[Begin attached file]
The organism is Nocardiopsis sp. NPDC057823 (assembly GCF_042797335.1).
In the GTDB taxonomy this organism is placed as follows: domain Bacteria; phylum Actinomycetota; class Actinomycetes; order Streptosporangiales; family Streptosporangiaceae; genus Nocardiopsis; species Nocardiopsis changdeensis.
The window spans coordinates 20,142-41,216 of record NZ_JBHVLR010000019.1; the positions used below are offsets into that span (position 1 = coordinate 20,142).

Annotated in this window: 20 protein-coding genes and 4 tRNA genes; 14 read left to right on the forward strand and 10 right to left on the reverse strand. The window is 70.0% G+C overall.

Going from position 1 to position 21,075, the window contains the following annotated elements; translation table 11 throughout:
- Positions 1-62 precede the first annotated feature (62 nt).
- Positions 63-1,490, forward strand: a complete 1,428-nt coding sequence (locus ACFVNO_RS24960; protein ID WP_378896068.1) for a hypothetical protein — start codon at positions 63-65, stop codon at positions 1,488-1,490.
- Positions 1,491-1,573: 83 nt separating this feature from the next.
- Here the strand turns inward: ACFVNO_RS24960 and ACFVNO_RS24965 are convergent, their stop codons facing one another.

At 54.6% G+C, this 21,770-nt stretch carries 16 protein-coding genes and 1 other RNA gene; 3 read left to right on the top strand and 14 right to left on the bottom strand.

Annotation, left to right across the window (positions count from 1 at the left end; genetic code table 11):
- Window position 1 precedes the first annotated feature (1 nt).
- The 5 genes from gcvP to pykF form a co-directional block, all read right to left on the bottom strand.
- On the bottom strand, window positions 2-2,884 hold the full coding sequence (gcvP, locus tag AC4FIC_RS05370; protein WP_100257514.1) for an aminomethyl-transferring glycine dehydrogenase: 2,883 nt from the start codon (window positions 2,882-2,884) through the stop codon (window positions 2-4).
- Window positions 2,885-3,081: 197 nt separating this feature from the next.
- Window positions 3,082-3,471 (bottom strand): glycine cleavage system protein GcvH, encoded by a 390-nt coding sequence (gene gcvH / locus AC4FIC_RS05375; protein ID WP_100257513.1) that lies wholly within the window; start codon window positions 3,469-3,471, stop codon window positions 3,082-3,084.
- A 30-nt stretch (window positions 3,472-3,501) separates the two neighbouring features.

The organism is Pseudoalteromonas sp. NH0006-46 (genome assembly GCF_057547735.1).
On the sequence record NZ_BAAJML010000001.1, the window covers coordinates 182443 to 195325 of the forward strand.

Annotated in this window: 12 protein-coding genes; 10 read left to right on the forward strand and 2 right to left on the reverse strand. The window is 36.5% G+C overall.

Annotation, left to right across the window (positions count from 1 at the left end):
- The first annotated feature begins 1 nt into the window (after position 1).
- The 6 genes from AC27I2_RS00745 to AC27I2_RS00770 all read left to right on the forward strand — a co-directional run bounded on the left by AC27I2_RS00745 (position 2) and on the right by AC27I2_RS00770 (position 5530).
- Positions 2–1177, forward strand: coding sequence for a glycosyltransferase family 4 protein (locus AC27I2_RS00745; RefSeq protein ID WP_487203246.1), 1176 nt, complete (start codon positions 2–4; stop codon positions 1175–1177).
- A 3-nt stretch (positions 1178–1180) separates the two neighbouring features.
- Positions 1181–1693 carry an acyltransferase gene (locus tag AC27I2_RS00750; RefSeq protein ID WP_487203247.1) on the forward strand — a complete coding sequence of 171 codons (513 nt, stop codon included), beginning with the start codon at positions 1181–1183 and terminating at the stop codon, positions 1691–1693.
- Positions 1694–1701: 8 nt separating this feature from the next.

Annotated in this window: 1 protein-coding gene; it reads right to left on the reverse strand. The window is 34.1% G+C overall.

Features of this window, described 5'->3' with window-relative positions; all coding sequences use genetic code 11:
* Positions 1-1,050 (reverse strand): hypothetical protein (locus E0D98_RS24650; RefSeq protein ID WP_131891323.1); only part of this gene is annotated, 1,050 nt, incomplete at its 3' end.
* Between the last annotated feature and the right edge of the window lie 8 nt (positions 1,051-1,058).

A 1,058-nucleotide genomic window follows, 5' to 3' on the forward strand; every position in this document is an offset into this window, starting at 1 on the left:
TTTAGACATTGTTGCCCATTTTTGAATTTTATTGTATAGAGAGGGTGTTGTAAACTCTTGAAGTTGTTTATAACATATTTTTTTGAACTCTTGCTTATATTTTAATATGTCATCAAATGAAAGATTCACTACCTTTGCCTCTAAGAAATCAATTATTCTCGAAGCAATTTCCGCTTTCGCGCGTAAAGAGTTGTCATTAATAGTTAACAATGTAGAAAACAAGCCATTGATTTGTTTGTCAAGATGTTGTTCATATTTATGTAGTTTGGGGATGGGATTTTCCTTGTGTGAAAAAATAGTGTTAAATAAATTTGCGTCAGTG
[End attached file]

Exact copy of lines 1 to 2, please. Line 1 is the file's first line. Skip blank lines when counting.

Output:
The organism is Nocardiopsis sp. NPDC057823 (assembly GCF_042797335.1).
In the GTDB taxonomy this organism is placed as follows: domain Bacteria; phylum Actinomycetota; class Actinomycetes; order Streptosporangiales; family Streptosporangiaceae; genus Nocardiopsis; species Nocardiopsis changdeensis.